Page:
Coin replicas of pieces from Alpha Bank. Photograph: KW.

The coins weren’t that thrilling. Better were the silver painted plaster casts of pieces from the Alpha Bank Collection.

Curse tablet, pierced by a nail. Photograph: KW.

The curse tablets were more interesting. One was there on display which was still in the state the magician had buried it: pierced by a nail. Such curse tablets were used to harm loathsome persons. Their names were inscribed on the lead and buried, in close proximity to a grave, a place where executions were carried out or a battlefield. The underlying idea was that in those areas deceased people rested who had become the victims of violence and whose spirits were mad after harming a human being. And when they were handed such a victim on a silver platter, or rather a lead tablet…

Collector Ioannis Lambropoulos. Photograph: KW.

An entire room was devoted to the collection of lawyer Ioannis Lambropoulos.The high-ranking civil servant, as commissioner for Chalkidike, had assembled an impressive collection until his death in 1972 which Herakles Lambropoulos, son of the collector, had given the Ministry for Culture as a present under the condition that the collection had to be displayed in a section of its own on the museum of Polygyros. Since 2004, at least an exhibition of some highlights can be viewed in a room.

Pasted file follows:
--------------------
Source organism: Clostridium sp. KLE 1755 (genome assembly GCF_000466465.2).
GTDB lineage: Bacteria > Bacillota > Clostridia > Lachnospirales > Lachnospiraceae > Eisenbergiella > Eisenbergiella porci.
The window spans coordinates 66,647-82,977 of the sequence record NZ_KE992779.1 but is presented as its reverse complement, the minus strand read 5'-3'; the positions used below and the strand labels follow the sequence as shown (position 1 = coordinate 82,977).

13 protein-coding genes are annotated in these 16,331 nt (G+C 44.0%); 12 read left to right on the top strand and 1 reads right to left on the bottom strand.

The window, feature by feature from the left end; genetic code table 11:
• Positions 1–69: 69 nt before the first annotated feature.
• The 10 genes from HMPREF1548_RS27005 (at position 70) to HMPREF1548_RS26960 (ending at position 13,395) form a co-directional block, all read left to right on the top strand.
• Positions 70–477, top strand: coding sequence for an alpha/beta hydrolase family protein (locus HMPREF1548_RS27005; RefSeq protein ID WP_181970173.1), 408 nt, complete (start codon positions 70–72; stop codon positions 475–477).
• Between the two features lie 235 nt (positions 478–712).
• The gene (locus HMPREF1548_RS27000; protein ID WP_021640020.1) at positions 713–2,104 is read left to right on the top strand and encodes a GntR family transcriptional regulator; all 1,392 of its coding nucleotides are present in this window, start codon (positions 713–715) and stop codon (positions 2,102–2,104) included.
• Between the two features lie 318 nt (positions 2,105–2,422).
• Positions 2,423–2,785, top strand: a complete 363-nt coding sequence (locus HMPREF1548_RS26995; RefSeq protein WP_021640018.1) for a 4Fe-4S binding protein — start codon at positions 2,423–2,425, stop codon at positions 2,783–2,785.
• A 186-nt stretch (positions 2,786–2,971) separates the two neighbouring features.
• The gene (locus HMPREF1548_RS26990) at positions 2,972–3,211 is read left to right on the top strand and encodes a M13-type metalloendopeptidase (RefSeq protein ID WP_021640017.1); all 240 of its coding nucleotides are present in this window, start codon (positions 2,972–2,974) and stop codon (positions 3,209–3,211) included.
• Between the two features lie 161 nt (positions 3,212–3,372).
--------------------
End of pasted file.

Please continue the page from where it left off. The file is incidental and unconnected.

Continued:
Helmet from the Lambropoulos Collection. Photograph: KW.

Ceramics, jewellery, items made of metal, parts of armor. It is impressive to see what the collector was able to assemble.

By that, we had enough of antiquity. The beautiful blue sea and the shady terrace made it hard for us to focus on the archaeological finds.

Day 23, July 3, 2011, About Xerxes, tourists and the city of Akanthos
Until the present day, it is forbidden for women to visit Mount Athos. Even male tourists have to accept considerable trouble upon entering the republic of the monks. And a good thing, too! After we witnessed in other monasteries some tourists having real problems with sticking to basic decorum in dealing with clerical institutions, it is almost pleasing to know that there are still some places in the world where mass tourism has no business.

To skim off the revenues generated by the fame of the Mount Athos nevertheless, clever entrepreneurs offer boat excursions round the forbidden Athos which have become a real crowd puller.